After the lease is up, you typically have several choices: simply return the bike to the dealer; return the bike and lease another; or buy it outright if you really like the make and model.

Pros and cons of a motorcycle lease

Leasing a motorcycle also has its upsides and downsides – here’s a look both scenarios:


  • With a lease, you’re getting the benefits of riding a new or new-to-you bike without a heavy financial commitment.
  • Leasing means you can change bikes every few years.
  • You might get a better bike than you otherwise might be able to afford to buy outright.


  • Motorcycle leases can be difficult to find, whereas bike loans are widely available.
  • Not every motorcycle make and model is available for leasing – that could keep you from getting the bike you want.
  • Heavy fees are associated with leasing a motorcycle, especially charges incurred when you wish to end a bike lease early.
  • A bike lessee will have to look out for mileage fees as well. Many leases come with a 15,000 miles-per-year limit; you’ll be charged a fee for exceeding that limit.
  • The motorcycle dealer may insist you buy pricey gap insurance before you can sign a lease. Insurance protects the owner (the dealer, in this example) if the bike is stolen or heavily damaged.
  • At the end of the lease, you won’t have ownership of the machine unless you decide to buy it.

Leasing makes sense when:

  • You only want a bike for a few years. If you’re into a bike for the long haul, getting a loan and buying it is preferable to leasing.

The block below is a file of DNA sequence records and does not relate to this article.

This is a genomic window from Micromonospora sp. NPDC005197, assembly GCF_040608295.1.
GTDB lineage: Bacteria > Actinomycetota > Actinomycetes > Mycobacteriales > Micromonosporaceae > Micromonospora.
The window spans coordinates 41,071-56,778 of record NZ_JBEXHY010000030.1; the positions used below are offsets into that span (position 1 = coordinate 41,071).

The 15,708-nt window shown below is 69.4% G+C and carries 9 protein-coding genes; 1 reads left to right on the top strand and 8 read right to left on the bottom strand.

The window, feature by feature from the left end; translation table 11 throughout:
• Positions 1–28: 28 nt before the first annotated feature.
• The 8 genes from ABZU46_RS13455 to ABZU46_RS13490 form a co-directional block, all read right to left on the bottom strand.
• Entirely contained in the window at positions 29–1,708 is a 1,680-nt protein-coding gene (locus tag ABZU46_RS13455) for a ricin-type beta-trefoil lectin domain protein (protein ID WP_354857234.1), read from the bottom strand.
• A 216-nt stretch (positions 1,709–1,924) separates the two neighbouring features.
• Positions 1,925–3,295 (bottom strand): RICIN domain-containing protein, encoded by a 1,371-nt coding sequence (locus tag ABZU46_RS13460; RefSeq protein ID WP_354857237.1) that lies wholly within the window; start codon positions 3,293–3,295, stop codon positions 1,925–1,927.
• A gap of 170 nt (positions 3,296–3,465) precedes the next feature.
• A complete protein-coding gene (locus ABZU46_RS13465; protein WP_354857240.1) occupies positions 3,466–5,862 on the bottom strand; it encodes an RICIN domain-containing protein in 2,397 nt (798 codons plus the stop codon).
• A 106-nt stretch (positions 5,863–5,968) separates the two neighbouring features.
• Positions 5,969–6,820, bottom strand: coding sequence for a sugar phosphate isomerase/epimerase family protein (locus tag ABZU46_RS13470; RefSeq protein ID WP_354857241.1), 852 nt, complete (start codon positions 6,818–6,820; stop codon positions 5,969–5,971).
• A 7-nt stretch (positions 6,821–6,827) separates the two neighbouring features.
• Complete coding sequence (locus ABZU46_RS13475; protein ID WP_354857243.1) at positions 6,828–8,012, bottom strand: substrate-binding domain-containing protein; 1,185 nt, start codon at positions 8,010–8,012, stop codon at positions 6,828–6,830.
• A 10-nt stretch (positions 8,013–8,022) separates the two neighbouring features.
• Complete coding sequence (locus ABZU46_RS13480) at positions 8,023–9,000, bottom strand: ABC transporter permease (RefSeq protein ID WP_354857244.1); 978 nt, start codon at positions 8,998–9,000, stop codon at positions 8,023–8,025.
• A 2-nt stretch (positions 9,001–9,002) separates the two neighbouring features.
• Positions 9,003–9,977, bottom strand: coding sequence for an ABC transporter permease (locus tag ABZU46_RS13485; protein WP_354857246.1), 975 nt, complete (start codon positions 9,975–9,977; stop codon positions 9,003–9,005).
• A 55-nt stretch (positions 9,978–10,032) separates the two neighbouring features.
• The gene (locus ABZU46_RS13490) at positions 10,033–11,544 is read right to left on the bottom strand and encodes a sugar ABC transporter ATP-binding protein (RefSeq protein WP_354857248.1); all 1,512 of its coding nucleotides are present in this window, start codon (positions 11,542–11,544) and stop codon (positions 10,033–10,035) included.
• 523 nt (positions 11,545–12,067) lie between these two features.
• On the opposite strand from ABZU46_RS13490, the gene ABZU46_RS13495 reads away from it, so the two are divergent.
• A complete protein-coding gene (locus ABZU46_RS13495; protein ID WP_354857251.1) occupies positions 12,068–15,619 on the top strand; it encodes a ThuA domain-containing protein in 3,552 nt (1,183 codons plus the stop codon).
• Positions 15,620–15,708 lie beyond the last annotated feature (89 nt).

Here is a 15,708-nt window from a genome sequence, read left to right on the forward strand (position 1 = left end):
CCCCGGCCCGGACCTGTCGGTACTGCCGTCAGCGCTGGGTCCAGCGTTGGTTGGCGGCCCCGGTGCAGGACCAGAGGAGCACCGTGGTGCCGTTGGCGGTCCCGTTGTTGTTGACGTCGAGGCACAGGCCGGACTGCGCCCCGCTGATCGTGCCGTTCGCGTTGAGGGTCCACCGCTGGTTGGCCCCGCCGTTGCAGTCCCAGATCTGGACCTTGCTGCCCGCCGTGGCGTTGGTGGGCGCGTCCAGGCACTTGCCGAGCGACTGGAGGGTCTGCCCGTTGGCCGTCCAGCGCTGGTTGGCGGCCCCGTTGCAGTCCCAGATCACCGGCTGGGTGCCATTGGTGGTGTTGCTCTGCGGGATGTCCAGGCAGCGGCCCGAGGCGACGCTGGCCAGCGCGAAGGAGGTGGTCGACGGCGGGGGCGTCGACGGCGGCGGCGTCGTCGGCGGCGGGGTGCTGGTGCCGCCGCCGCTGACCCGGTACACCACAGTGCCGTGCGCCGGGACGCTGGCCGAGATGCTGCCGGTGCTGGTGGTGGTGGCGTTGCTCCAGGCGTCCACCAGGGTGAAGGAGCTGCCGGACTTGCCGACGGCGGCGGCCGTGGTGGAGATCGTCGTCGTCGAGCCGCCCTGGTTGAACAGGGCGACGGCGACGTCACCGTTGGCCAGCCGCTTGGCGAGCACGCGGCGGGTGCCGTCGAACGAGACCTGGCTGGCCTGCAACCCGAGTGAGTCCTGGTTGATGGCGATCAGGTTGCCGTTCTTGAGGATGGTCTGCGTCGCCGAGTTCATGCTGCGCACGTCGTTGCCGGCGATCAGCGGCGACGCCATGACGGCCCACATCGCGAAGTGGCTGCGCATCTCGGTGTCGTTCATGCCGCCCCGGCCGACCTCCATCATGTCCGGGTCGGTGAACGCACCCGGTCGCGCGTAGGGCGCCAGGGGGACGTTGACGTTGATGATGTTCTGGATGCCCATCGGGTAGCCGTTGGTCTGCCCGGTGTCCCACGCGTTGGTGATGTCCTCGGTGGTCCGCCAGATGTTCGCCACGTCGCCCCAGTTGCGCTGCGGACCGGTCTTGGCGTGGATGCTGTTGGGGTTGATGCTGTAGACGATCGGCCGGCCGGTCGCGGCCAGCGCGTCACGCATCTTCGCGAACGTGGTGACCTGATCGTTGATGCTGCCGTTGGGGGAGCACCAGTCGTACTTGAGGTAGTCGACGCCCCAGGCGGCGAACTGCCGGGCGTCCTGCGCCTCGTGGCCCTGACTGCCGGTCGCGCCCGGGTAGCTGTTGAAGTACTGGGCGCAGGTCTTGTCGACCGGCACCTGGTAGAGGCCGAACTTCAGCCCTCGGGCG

• If you’re concerned about the high cost of a motorcycle. Motorcycle lease payments are typically lower than loan payments.

Buying makes sense when:

  • You feel like you might be lax in the care and maintenance of your motorcycle. With a lease, the dealer will require you to take special care of the bike — after all, they own it — which will add to your total motorcycle cost.
  • You want to personalize or customize a motorcycle. In a lease deal, the dealer may force you to keep the bike as is, and not allow any changes to the bike.
  • You plan on driving the motorcycle great distances and might exceed lease mileage limits.

The bottom line

Deciding whether to take out a loan and buy a motorcycle or lease one instead is a personal decision where the main factors of price, quality and maintenance all come into play, as an owner or a lessee.

Job one is to get out there and kick some tires, do your research, and talk to people who have purchased a motorcycle or leased one instead. There’s no voice like the voice of experience, so engage with other motorcycle enthusiasts on what worked for them, and what should work given your unique needs.

Advertiser Disclosure: The products that appear on this site may be from companies from which MagnifyMoney receives compensation. This compensation may impact how and where products appear on this site (including, for example, the order in which they appear). MagnifyMoney does not include all financial institutions or all products offered available in the marketplace.